Next week is Children’s Book Week, and there’s still time for your kids to vote for their favorite books.
Book Week, currently administered by the nonprofit Every Child a Reader, and sponsored by Children’s Book Council, has been around since 1919, when a couple of wealthy New York philanthropists decided to celebrate children’s books.
For the last five years, Book Week has featured the Children’s Choice Book Awards, with winning books voted on by kids in six categories:
- Kindergarten to Second Grade Book of the Year
- Third to Fourth Grade Book of the Year
- Fifth to Sixth Grade Book of the Year
- Teen Choice Book of the Year
- Author of the Year
- Illustrator of the Year
Finalists for the younger readers are determined through the Children’s Choices program, a joint project of the Children’s Book Council and the International Reading Association since the 1970s. Teen Choice finalists are voted on by teen readers at TeenReads.com, an online home for teens to learn about new books and share their thoughts about what they read. Author of the Year and Illustrator of the Year finalists are compiled by the Children’s Book Council from Bookscan, New York Times bestseller lists, and USA Today bestseller lists.
Bookstores around the country will be holding readings and events to celebrate Book Week. There’s only one official bookstore partner in the Chicago area – at The Book Stall at Chestnut Court in Winnetka. Their events are:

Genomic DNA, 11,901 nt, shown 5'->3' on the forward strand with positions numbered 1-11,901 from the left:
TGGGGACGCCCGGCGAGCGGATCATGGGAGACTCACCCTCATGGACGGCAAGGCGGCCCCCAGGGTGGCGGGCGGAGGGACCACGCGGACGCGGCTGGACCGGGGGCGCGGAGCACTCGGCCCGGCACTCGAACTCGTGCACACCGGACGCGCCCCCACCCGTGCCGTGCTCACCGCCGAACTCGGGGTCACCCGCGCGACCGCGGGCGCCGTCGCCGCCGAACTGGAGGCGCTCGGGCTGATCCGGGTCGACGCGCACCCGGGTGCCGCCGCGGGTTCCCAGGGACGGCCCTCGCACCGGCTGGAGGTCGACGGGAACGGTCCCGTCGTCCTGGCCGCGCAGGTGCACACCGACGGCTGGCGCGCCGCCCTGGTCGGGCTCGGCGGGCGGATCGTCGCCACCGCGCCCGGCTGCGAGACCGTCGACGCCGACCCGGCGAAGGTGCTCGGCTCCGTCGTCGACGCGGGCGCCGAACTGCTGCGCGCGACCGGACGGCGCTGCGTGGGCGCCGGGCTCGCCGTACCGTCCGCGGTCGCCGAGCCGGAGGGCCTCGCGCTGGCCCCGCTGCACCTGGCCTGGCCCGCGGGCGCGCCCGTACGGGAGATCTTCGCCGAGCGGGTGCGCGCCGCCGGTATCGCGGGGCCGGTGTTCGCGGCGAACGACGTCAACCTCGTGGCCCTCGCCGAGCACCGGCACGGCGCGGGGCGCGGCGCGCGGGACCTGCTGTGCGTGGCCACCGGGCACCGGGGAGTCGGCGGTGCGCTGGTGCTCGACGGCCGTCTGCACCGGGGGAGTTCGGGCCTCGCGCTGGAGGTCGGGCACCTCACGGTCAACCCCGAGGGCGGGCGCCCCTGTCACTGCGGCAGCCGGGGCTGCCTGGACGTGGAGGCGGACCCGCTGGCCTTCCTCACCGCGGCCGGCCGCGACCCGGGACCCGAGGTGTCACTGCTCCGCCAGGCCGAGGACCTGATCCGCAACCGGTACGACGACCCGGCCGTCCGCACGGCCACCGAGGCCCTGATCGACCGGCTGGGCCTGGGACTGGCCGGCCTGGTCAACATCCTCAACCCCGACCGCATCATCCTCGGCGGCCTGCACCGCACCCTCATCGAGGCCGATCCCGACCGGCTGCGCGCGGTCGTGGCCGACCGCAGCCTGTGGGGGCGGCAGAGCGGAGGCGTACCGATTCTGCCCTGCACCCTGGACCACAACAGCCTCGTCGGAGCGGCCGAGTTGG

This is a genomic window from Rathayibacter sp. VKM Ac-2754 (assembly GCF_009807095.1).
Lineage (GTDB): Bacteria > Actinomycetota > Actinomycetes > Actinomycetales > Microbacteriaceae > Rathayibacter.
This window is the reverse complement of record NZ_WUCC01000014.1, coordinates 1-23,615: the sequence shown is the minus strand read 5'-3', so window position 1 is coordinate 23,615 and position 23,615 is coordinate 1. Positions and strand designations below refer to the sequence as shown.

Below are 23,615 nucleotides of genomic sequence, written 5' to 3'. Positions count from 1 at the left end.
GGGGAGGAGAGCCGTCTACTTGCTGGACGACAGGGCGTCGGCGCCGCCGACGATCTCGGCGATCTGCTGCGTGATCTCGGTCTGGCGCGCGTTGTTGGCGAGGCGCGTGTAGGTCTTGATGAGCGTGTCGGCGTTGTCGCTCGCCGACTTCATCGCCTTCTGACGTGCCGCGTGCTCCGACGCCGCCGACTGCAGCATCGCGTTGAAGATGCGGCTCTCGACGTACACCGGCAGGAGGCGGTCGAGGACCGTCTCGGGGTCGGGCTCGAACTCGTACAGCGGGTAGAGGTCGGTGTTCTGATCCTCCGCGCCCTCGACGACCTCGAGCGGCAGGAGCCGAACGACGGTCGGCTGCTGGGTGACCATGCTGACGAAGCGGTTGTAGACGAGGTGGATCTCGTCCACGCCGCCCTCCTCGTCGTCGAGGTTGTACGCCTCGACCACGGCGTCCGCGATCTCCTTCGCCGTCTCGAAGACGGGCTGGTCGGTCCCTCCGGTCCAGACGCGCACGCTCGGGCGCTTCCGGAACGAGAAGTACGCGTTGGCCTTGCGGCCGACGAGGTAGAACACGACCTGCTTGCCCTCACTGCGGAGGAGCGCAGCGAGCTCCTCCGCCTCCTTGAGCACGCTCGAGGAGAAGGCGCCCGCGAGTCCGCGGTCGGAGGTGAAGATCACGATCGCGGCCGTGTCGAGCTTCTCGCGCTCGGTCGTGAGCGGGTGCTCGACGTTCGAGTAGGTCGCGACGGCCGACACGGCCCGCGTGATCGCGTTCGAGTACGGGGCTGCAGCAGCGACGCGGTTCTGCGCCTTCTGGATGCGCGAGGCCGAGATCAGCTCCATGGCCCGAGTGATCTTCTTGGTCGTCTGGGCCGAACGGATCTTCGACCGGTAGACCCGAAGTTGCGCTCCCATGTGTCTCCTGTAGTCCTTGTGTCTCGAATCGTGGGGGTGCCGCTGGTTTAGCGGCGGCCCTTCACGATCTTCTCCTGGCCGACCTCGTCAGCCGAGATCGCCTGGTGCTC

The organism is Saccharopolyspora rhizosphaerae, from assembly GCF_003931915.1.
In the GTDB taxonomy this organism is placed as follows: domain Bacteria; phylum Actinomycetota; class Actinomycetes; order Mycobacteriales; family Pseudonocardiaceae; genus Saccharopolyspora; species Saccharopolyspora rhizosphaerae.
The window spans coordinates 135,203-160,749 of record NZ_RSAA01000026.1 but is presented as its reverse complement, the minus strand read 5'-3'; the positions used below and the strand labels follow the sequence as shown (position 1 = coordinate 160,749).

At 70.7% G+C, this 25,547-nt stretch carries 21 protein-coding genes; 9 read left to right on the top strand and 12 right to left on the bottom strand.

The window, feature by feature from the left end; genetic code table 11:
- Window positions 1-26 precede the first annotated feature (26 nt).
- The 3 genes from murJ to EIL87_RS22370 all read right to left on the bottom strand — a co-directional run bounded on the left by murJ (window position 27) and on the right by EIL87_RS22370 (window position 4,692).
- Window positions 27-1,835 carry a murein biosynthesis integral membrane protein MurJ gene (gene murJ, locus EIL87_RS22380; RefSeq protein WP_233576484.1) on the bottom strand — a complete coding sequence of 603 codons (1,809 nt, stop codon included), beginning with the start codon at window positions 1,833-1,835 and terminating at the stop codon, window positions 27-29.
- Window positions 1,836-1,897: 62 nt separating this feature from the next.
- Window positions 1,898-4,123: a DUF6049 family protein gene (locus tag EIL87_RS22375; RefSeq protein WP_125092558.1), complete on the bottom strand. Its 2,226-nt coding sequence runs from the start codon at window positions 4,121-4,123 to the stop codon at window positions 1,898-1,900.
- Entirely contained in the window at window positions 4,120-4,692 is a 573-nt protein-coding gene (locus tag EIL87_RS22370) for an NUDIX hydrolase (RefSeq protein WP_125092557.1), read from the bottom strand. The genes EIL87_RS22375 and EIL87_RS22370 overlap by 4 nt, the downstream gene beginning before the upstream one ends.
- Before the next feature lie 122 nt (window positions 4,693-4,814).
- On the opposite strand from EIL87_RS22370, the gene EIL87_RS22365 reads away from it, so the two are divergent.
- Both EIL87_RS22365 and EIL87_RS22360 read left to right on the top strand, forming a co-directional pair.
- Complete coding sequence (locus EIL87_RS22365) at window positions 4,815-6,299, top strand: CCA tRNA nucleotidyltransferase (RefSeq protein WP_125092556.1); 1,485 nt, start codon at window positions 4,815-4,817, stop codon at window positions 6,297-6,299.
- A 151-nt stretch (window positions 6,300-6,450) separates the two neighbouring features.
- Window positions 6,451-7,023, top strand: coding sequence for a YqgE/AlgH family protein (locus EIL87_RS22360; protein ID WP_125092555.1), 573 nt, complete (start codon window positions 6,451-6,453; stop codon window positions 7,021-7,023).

- May 8, 4:30 p.m.: John Madormo, author of The Homemade Stuffing Caper
- May 9, 4:30 p.m.: Cat Patrick reads from and signs copies of her new YA thriller Revived
- May 12, 3:00 p.m.: Marianne Malone, for Stealing Magic: A Sixty-Eight Rooms Adventure
Call your local children’s bookstore to see if they’re having any events related to Book Week.
Better World Books, the online book seller that recycles used books and promotes literacy around the world, is also celebrating Book Week. Better World Books has re-used or recycled over 80 million pounds of books and raised over million for global literacy and local libraries. You can help them celebrate Book Week by donating your used books, most of which go to Books for Africa and Feed the Children.
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